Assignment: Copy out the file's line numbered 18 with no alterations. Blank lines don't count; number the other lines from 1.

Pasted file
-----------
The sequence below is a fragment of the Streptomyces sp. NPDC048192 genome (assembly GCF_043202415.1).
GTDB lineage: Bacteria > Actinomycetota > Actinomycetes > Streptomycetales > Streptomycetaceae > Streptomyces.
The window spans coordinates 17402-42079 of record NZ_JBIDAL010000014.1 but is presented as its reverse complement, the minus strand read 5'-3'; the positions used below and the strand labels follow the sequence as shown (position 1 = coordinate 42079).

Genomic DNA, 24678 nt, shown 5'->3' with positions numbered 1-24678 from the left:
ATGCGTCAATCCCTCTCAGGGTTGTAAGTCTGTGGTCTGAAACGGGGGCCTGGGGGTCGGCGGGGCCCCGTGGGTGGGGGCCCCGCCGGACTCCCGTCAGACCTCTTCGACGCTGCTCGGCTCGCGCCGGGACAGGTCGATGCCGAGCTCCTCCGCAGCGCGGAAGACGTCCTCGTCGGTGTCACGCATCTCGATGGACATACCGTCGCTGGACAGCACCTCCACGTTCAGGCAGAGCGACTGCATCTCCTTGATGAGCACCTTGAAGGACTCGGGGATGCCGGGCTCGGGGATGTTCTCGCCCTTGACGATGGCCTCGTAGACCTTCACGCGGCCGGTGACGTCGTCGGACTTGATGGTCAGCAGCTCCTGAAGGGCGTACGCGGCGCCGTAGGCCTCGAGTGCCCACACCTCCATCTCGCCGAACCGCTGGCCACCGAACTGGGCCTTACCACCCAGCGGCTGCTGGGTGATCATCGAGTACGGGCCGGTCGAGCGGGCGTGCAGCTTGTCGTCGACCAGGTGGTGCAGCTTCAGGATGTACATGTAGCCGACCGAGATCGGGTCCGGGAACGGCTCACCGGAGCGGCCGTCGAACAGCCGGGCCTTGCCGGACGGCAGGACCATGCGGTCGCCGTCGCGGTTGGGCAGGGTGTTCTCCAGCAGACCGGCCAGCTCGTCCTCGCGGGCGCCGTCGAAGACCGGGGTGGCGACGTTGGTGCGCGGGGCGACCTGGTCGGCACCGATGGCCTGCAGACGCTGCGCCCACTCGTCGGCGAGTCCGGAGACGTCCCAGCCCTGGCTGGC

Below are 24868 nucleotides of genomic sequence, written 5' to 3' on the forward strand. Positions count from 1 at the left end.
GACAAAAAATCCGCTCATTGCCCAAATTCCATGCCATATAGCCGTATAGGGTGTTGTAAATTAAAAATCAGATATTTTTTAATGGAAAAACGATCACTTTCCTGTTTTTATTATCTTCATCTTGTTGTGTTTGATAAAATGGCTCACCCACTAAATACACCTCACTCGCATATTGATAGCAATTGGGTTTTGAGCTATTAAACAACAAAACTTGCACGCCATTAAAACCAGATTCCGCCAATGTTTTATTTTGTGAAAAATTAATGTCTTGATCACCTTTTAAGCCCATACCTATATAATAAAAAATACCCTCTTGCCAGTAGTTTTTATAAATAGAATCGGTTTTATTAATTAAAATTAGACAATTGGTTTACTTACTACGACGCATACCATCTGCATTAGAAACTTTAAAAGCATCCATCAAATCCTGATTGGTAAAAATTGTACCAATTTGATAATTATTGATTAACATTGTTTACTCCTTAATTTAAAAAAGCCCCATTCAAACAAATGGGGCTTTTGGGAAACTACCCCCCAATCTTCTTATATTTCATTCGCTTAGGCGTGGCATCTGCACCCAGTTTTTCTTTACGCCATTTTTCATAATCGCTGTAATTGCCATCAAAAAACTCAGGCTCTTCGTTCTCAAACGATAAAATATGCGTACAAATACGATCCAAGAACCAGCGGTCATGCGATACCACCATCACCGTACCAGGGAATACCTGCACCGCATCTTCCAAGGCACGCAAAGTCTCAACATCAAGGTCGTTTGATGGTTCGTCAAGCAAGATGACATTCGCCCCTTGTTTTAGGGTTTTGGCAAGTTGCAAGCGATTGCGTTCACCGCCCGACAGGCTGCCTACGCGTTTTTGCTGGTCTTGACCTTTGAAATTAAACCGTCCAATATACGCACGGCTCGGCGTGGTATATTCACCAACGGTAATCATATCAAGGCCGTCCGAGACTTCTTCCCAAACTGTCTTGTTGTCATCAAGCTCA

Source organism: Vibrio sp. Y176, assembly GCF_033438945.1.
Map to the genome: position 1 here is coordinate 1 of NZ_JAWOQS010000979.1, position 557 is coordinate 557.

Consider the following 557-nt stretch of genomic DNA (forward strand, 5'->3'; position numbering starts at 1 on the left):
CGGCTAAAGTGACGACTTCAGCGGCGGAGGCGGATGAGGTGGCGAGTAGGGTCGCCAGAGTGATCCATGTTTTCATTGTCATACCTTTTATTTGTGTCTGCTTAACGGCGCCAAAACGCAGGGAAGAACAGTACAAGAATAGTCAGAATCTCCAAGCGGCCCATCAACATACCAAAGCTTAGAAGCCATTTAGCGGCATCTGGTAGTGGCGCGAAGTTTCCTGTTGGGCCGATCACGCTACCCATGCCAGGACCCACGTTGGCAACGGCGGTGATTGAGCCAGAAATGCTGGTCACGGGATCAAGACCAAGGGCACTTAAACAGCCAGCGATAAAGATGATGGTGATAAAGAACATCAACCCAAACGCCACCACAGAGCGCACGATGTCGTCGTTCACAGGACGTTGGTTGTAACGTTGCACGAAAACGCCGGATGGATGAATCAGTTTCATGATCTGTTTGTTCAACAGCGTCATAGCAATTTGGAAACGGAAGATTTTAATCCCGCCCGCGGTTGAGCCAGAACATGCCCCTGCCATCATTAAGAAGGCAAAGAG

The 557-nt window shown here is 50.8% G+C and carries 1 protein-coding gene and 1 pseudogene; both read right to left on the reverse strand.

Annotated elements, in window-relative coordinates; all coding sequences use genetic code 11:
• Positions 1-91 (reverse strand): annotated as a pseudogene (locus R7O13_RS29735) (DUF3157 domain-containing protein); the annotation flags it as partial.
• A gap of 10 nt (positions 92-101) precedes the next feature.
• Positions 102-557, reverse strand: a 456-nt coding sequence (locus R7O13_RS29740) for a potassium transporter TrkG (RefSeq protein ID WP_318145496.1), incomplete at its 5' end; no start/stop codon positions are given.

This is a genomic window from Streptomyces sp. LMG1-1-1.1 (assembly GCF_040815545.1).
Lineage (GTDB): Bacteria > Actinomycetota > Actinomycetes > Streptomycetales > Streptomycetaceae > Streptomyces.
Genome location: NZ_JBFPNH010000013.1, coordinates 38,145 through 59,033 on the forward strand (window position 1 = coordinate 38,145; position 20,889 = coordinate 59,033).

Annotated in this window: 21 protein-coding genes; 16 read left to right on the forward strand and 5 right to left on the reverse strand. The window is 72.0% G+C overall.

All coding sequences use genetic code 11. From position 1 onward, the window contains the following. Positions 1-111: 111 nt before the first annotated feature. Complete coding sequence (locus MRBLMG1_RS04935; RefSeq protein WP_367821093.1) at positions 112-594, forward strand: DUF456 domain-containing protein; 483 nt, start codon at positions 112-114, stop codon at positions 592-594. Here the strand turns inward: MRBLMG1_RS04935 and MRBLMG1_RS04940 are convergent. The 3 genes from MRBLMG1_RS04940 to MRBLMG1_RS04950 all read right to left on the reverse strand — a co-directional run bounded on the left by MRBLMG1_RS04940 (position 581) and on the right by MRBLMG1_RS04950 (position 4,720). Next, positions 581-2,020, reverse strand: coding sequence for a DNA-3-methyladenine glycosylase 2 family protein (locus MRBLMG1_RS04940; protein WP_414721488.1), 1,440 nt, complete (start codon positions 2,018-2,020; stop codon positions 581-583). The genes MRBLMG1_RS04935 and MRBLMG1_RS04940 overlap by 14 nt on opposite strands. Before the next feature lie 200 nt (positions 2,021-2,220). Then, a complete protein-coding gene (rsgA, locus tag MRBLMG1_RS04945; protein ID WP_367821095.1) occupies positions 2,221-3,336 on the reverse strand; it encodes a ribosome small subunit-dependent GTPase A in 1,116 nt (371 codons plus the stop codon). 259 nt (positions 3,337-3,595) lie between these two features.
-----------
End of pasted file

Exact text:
Lineage (GTDB): Bacteria > Actinomycetota > Actinomycetes > Streptomycetales > Streptomycetaceae > Streptomyces.